If you want to improve how you sell your product or service, a good first step is to figure out your own process. Without that, it’s guesswork and luck – you might improve what counts, or you might waste time and effort working on what doesn’t matter.
When you map out a process, you can see how it’s working. You can measure it. You can see what efforts lead to what results, and what’s wasted or inefficient. You can improve its efficiency, continually, so you get more sales for less work.
So how do you do that? It’s a process (of course!).
Start with defining your target audience – because defining it too widely leads to a lot of wasted time and frustration. Who are your best customers? How did you reach them? Why did they choose you? Most importantly, where will you find more like them? This is where interviewing your favorite customers is important, because they’ll tell you what value you bring. They can also tell you what they read, what associations or groups they’re in, how they look for products or services like yours. That’s what’s essential for the marketing part of selling.
What’s your plan to reach out to more like your best customers? How will you generate a list of the ones you most want to work with? What sort of outreach plan (advertising, social media, email campaigns, phone work, etc.) do you use? When you write it down, map it out, put it on your schedule and allocate resources (time, money, effort) to it, you can measure your returns to see how well your plans work.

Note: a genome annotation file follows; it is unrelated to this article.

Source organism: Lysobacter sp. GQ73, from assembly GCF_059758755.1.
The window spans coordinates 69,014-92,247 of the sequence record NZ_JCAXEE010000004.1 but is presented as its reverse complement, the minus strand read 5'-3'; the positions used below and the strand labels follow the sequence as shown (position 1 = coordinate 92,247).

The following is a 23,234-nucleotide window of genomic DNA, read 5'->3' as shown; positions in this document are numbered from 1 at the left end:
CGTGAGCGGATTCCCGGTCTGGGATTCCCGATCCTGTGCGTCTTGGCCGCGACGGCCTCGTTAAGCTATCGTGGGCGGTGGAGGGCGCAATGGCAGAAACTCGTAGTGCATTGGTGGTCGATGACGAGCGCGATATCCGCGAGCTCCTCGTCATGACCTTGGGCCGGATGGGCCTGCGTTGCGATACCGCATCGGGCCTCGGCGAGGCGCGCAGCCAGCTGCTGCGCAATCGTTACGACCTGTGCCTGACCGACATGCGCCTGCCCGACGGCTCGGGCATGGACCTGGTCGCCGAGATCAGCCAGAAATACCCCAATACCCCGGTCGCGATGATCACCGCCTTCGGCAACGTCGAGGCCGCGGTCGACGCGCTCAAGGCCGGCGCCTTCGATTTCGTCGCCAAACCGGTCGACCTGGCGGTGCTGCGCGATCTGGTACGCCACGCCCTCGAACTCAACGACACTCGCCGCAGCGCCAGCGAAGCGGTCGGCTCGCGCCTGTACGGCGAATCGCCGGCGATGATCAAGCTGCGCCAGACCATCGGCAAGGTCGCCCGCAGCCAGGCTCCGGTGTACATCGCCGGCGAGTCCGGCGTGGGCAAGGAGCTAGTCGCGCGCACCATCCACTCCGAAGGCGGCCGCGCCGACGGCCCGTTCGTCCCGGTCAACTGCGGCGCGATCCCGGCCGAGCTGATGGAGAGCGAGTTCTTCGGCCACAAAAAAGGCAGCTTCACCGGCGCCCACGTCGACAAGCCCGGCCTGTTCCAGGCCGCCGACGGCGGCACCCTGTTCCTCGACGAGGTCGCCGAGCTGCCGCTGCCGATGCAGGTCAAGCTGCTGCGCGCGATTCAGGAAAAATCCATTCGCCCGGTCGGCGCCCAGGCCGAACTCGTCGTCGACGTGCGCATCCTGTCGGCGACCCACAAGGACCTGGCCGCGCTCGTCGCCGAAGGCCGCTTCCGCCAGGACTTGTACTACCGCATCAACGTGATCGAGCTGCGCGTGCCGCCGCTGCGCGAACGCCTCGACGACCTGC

What do you do at first contact? What are your goals and objectives in a first meeting or call? How will you achieve those objectives? How do you qualify that you’re talking to the right person about a real need they can do something about? How do you get introduced to the right person, if that’s not the first one you meet? By writing this down, you’ll be able to tell how well it’s working – and if it’s not working, how to change it.
The same goes for the rest of your sales process –
- What’s your follow-up after that first contact?
- How and when do you ask for their business?
- How do you handle objections or delays?
- How do you process the order when they say “Yes?”
- What do you do when they say “No?”
- How do you get back to them to verify satisfaction?
- How do you ask for referrals?
When you know and track how your sales process works, you can make it work better.